Ketil and Sophia. He may have come to Canada with nothing but he became a dairyman, a farmer, a general merchant. He prospered.
In 1987 I made my first trip to Iceland. Like most events in my life, it was not planned. I went not knowing what to expect. When I returned I wrote an article for Books in Canada. Much has happened in Iceland over the last 25 years.
From Field Notes
My trip to Iceland
‘Steam rises on the horizon and I, coming from a world away, mistake it for smoke. It is only the first of many assumptions that will be wrong.”
It is still dark when the phone rings. I stumble to the study, pick up the receiver expecting the worst (I have survived my children’s adolescence but not without scars) only to hear the operator say, “Hold the line please. I have a call from Iceland.”
“Mr. Valgardson,” a voice says form somewhere so distant it was once known as Ultima Thule, the end of the inhabitable earth, “I’m calling to invite you to Iceland.”
“What do you want me to do?” I ask.
“Nothing,” she replies. “We know all about you. We now want to show you Iceland. Will you come?”
“Yes, of course,” I reply.
Outside my window, the apple tree is drenched in bloom and Victoria is soft green beneath the rising sun, but inside me there is heavy surf, the waves breaking over jagged, dark lava and a stark landscape of rock and ice. It is as if I am caught momentarily in a double exposure.
“Someone will write,” she adds. “Send you the details. Everything will be paid for.”
And then she is gone and I’m alone, staring, stupid with sleep and surprise, at the telephone.
My great-great-grand father, Valgardur Jonson, and 18-year-old son, Ketil Valgardsson, left Iceland in 1878. Driven away by erupting volcanoes that covered wide portions of the country with lava and ash, widespread hunger, and a political system that placed all power in the hands of the Danes, Ketil. Keteel. My great-grandfather, splitting wood in his backyard. An old man with a handlebar moustache. In this basement, his coffin prudently bought years before his death and set on two saw horses. In his kitchen a drawer that always held peppermints.
I was raised in Nya Island, New Iceland, an area in Manitoba once exclusively reserved for Icelandic immigrants. For days after the telephone call, the images of Gimli flood me. The people, the boats, the fishing, the houses, the Icelandic Celebration. It is like watching a dozen slide shows all at once, hearing a dozen competing voices in Icelandic and English. An Icelandic-Canadian friend tells me I’ve received a great compliment, that no one has been invited to Iceland in this manner since Stephan G. Stephansson.
However, nothing, as every ethnic writer knows, is as simple as it looks. Ethnic communities are filled with conflict, secrets, loyalties, unspoken rules. I take a young Icelandic woman to supper and ply her not with liquor but with questions. Some of what I hear I already know, but other things are new.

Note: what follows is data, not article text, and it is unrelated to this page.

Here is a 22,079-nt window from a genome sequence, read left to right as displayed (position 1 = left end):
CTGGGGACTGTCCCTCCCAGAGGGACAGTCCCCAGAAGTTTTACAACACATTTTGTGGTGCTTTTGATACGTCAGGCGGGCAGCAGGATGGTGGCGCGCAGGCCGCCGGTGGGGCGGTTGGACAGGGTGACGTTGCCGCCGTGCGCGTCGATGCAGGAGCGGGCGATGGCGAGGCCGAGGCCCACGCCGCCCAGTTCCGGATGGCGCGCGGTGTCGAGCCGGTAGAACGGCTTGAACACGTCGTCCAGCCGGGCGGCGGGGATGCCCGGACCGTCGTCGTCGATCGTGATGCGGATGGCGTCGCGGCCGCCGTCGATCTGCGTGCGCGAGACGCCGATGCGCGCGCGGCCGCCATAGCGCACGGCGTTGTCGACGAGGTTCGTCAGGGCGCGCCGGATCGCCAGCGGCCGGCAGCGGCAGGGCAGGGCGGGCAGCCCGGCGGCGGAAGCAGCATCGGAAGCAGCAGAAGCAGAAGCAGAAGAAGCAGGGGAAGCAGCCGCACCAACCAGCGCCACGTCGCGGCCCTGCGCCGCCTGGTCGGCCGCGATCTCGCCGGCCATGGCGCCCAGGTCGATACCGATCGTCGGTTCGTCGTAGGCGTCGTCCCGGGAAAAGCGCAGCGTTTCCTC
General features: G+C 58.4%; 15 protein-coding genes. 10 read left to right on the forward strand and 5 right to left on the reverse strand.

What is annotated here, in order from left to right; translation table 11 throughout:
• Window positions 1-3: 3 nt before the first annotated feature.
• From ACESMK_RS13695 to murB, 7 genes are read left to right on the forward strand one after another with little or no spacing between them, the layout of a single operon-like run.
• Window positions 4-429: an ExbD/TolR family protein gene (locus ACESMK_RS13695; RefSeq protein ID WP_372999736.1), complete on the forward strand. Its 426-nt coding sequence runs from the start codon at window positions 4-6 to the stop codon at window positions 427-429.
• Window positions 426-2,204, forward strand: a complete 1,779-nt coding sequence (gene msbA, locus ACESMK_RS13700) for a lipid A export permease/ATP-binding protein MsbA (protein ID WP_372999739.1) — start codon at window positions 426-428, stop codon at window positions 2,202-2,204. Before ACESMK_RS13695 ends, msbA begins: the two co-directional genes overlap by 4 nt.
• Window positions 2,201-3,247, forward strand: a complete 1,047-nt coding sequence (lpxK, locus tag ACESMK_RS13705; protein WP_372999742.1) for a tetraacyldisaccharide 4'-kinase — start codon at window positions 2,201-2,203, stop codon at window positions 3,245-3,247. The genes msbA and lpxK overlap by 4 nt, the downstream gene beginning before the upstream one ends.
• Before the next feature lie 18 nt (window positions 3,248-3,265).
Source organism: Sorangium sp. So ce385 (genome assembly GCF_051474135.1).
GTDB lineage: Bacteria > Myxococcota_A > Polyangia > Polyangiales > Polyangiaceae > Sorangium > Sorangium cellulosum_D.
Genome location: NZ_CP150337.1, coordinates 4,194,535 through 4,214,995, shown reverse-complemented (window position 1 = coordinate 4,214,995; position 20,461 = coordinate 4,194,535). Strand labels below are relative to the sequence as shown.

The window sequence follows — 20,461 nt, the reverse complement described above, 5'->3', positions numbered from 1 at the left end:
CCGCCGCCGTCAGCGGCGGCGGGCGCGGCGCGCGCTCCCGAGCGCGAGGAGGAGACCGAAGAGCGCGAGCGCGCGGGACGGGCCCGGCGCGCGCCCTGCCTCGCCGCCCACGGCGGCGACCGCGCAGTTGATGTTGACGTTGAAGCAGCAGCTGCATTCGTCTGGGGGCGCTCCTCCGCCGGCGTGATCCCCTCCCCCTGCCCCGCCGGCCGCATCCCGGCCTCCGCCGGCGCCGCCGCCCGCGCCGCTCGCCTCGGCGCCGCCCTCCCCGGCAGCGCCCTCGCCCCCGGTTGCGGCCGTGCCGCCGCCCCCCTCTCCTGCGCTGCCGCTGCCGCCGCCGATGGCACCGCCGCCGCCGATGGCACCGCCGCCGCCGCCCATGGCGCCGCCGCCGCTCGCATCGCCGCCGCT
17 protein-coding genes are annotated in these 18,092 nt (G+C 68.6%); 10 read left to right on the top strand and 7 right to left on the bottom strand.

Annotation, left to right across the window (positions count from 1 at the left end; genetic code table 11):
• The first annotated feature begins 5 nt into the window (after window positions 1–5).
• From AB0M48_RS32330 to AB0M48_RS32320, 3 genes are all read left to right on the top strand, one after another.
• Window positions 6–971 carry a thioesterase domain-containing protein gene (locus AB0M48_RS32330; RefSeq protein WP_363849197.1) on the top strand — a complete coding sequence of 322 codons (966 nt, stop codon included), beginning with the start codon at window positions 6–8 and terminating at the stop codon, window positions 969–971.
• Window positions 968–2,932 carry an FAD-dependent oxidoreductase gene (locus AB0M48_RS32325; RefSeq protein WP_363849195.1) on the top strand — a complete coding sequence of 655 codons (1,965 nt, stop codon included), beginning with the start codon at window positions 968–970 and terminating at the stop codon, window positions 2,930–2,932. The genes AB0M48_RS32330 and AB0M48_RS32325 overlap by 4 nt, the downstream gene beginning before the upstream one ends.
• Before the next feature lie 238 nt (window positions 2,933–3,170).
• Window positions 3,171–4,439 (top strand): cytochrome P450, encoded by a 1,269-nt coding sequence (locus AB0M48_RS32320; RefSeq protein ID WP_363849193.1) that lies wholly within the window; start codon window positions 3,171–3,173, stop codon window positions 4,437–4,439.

“Talking about yourself is worse than being the whore of the district,” she says. On an island with a total population of 250,000, with everyone related, no one is a stranger. It is not necessary to talk about yourself. Everyone else will do that for you.
“How curious will they be about me?”
“They will discuss even the hair in your ears,” she answers.
She has other warnings. As I eat, I shift my knife from hand to hand. She explains that Icelanders consider such ta le manners to be crude (they eat European-style with fork held firmly in left and knife in right), but it is the North American habit of eating things with one’s hands that appals them. I begin practicing keeping my fork in my left h and. Even my morning toast, I eat with a knife and fork.
Others tell me to buy liquor in the duty-free and take it as a gift. Liquor is so expensive that it is a generous way of returning a favour. Buy duty-free liquor in Winnipeg, then another two bottles in Keflavik (you can buy duty-free in Iceland before you enter the country). This is illegal, but I’m assured that no one will check.
If someone makes a toast, look him in the eye before he drinks or he will think you don’t like him. Take plenty of headache tablets for hangovers. Everyone mentions the drinking. I tell someone I don’t drink and he says, “They’ll assume you’re a reformed alcoholic. That’s the only reason for not drinking.”
Take long underwear (I find myself searching for long underwear in Selkirk, Man., the week before I leave) because even in July it can be cold.
The don’ts are formidable. If you’re offered salad, treat it like a condiment. It’s so expensive that they don’t eat it the way we do. If you are offered salmon, don’t eat more than one piece. If you are offered lamb, don’t take a second helping. Both are very expensive. Don’t say anything critical about what you see or hear. Take suits and ties, not blue jeans.
I leave Winnipeg on Icelandair on July 14 and fly into the midnight sun. It is impossible to sleep. Five hours later and a five-hour time change and we’re dropping onto the tarmac at Keflavik at 8:30 a.m. My first sight of Iceland is rows of American long-range bombers, AWAC spy planes, American fighters. Keflavik is a U.S. controlled military base and, secondly, a civilian airport. This the front line of the American cold war against the Russians.